It should be normal practice for the responsible authority, in agreement with those with PR, to delegate to the child’s foster carer day to day decision making about allowing a looked after child to stay overnight with friends, and to state this in the placement plan. Parents make judgements on whether or not there are known risks to staying in a particular household or visiting relatives, and similar judgements should normally be made for children in foster care by their responsible carers. Judgements should be based on a reasonable assessment of risks. In all cases foster carers should be made urgently aware of any individuals, addresses or areas which may place a child at risk, and this should also be included in the placement plan.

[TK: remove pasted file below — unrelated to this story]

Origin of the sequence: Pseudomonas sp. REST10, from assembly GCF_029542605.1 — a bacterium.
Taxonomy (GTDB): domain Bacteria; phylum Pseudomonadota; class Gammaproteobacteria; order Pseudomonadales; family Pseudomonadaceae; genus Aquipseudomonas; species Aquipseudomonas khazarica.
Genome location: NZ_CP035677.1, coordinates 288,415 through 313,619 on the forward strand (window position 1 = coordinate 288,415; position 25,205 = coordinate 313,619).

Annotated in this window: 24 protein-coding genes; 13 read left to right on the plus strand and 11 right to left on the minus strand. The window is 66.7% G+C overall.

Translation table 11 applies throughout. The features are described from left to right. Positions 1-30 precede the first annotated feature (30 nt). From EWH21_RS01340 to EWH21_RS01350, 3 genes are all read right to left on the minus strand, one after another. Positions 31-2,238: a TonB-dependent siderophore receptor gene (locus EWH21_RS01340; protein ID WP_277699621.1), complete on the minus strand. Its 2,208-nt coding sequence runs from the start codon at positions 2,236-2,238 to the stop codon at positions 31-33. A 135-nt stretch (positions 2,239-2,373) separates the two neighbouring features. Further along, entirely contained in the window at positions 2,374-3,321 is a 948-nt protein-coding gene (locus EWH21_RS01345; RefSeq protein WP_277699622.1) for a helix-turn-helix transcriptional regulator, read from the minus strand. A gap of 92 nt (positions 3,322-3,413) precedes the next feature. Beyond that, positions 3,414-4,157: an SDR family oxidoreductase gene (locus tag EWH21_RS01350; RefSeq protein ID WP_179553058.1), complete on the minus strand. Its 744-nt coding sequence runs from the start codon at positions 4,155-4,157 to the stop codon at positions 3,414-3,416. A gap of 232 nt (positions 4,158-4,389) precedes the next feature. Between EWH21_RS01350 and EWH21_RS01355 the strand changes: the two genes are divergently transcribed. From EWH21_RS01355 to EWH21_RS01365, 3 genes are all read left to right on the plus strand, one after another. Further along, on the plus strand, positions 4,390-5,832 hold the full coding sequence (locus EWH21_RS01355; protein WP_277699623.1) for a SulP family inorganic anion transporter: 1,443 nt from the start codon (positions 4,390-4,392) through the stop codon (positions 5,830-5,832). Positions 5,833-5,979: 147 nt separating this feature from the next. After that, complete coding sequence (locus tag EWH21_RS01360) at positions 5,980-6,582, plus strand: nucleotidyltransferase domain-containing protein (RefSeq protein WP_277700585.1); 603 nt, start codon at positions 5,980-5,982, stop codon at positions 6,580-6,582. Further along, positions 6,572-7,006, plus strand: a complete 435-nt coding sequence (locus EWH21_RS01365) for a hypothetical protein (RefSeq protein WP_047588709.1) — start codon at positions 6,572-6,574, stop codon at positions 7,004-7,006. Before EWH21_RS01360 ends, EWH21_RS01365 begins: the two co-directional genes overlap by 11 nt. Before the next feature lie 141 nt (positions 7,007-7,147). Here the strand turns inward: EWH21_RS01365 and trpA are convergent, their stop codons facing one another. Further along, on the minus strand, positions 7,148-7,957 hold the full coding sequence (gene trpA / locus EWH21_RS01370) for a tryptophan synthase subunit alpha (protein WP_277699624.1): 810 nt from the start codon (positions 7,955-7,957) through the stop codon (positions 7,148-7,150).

There may sometimes be exceptional reasons to require foster carers to seek the permission of either the responsible authority or a person with parental responsibility for the child, or to place specific restrictions on permitting a child to stay overnight with friends. When this is the situation, it should be based on clearly stated reasons which are necessary to safeguard and promote the child’s safety or welfare in that child’s particular circumstances. In such cases, the restriction should be clearly stated in the child’s placement plan. Wherever practicable the child should be consulted over the issue and their views and feelings taken into account in reaching the decision. The restriction and the reasons for it should be fully explained to the child concerned unless, exceptionally, this would not be consistent with the child’s welfare. Any restrictions should be reviewed regularly to ensure that they remain relevant.